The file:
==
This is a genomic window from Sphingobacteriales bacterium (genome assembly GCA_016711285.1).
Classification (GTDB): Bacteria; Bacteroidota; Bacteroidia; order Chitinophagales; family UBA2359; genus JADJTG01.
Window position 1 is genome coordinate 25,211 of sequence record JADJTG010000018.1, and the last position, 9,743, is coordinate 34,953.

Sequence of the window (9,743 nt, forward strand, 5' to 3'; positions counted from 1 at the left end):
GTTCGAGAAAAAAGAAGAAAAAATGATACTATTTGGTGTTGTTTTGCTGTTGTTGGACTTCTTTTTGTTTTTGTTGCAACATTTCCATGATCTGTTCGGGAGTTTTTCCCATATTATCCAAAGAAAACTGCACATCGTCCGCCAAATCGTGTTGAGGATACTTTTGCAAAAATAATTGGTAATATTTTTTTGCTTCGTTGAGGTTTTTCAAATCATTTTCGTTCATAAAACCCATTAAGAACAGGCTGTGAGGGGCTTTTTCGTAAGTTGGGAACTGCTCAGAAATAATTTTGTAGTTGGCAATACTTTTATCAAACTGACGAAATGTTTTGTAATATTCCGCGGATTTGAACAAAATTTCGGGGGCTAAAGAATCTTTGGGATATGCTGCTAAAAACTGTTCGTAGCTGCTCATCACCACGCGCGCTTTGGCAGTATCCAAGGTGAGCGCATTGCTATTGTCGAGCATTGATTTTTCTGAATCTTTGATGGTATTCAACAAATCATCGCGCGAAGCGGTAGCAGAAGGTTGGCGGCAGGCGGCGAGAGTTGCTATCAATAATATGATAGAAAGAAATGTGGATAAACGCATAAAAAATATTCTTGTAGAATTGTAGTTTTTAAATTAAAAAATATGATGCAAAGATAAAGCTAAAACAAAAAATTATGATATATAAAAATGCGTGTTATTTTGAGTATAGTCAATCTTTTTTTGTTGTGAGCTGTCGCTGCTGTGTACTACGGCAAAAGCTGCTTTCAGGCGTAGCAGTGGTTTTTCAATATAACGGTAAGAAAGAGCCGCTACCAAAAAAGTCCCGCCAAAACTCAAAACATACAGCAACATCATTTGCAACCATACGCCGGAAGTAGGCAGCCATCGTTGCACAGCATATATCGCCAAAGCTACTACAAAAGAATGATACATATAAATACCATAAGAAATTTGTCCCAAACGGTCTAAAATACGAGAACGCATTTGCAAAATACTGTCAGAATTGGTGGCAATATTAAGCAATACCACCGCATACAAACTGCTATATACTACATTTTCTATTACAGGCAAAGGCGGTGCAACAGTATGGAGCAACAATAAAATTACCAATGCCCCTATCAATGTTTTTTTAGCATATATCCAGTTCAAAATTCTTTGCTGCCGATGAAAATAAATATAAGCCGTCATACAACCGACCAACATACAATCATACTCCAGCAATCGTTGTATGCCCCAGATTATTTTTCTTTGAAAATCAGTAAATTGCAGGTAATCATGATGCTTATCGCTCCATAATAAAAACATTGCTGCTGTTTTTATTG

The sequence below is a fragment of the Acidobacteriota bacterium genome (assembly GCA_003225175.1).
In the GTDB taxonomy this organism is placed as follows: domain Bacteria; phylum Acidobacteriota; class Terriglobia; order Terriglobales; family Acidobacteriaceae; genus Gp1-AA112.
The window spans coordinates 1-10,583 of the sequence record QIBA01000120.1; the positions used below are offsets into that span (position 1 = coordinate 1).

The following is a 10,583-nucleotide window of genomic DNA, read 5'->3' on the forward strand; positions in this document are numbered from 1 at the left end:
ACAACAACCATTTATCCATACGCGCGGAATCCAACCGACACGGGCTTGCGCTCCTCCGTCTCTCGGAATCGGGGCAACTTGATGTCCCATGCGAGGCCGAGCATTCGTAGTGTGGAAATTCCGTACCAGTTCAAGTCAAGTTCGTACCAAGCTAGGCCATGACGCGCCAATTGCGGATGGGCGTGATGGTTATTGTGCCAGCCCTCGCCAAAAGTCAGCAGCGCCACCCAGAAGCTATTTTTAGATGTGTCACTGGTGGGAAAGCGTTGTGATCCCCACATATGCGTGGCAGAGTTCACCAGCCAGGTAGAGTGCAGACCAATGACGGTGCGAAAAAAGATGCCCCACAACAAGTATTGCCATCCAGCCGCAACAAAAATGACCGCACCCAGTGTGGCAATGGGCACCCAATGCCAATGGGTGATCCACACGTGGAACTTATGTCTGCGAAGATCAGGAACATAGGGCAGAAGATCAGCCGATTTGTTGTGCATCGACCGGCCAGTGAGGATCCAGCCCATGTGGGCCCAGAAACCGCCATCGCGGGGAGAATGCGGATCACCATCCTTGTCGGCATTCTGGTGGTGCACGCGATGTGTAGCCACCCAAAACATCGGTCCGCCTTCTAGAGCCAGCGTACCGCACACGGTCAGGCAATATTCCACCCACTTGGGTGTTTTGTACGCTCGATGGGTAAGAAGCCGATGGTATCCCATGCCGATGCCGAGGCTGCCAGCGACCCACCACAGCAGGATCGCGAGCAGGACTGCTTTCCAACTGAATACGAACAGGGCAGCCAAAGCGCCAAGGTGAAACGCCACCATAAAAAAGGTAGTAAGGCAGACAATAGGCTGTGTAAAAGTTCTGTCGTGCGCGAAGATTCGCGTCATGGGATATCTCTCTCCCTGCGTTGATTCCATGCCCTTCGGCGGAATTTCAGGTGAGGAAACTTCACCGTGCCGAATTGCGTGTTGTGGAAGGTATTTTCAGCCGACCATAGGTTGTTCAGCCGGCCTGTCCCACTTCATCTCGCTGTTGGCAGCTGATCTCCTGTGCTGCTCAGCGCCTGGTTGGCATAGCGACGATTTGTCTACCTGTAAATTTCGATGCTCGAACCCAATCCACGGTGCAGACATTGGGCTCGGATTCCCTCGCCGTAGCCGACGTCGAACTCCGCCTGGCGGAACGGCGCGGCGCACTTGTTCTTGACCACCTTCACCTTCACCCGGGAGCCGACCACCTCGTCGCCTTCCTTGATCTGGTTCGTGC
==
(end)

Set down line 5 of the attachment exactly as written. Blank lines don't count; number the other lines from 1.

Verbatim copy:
GTTCGAGAAAAAAGAAGAAAAAATGATACTATTTGGTGTTGTTTTGCTGTTGTTGGACTTCTTTTTGTTTTTGTTGCAACATTTCCATGATCTGTTCGGGAGTTTTTCCCATATTATCCAAAGAAAACTGCACATCGTCCGCCAAATCGTGTTGAGGATACTTTTGCAAAAATAATTGGTAATATTTTTTTGCTTCGTTGAGGTTTTTCAAATCATTTTCGTTCATAAAACCCATTAAGAACAGGCTGTGAGGGGCTTTTTCGTAAGTTGGGAACTGCTCAGAAATAATTTTGTAGTTGGCAATACTTTTATCAAACTGACGAAATGTTTTGTAATATTCCGCGGATTTGAACAAAATTTCGGGGGCTAAAGAATCTTTGGGATATGCTGCTAAAAACTGTTCGTAGCTGCTCATCACCACGCGCGCTTTGGCAGTATCCAAGGTGAGCGCATTGCTATTGTCGAGCATTGATTTTTCTGAATCTTTGATGGTATTCAACAAATCATCGCGCGAAGCGGTAGCAGAAGGTTGGCGGCAGGCGGCGAGAGTTGCTATCAATAATATGATAGAAAGAAATGTGGATAAACGCATAAAAAATATTCTTGTAGAATTGTAGTTTTTAAATTAAAAAATATGATGCAAAGATAAAGCTAAAACAAAAAATTATGATATATAAAAATGCGTGTTATTTTGAGTATAGTCAATCTTTTTTTGTTGTGAGCTGTCGCTGCTGTGTACTACGGCAAAAGCTGCTTTCAGGCGTAGCAGTGGTTTTTCAATATAACGGTAAGAAAGAGCCGCTACCAAAAAAGTCCCGCCAAAACTCAAAACATACAGCAACATCATTTGCAACCATACGCCGGAAGTAGGCAGCCATCGTTGCACAGCATATATCGCCAAAGCTACTACAAAAGAATGATACATATAAATACCATAAGAAATTTGTCCCAAACGGTCTAAAATACGAGAACGCATTTGCAAAATACTGTCAGAATTGGTGGCAATATTAAGCAATACCACCGCATACAAACTGCTATATACTACATTTTCTATTACAGGCAAAGGCGGTGCAACAGTATGGAGCAACAATAAAATTACCAATGCCCCTATCAATGTTTTTTTAGCATATATCCAGTTCAAAATTCTTTGCTGCCGATGAAAATAAATATAAGCCGTCATACAACCGACCAACATACAATCATACTCCAGCAATCGTTGTATGCCCCAGATTATTTTTCTTTGAAAATCAGTAAATTGCAGGTAATCATGATGCTTATCGCTCCATAATAAAAACATTGCTGCTGTTTTTATTG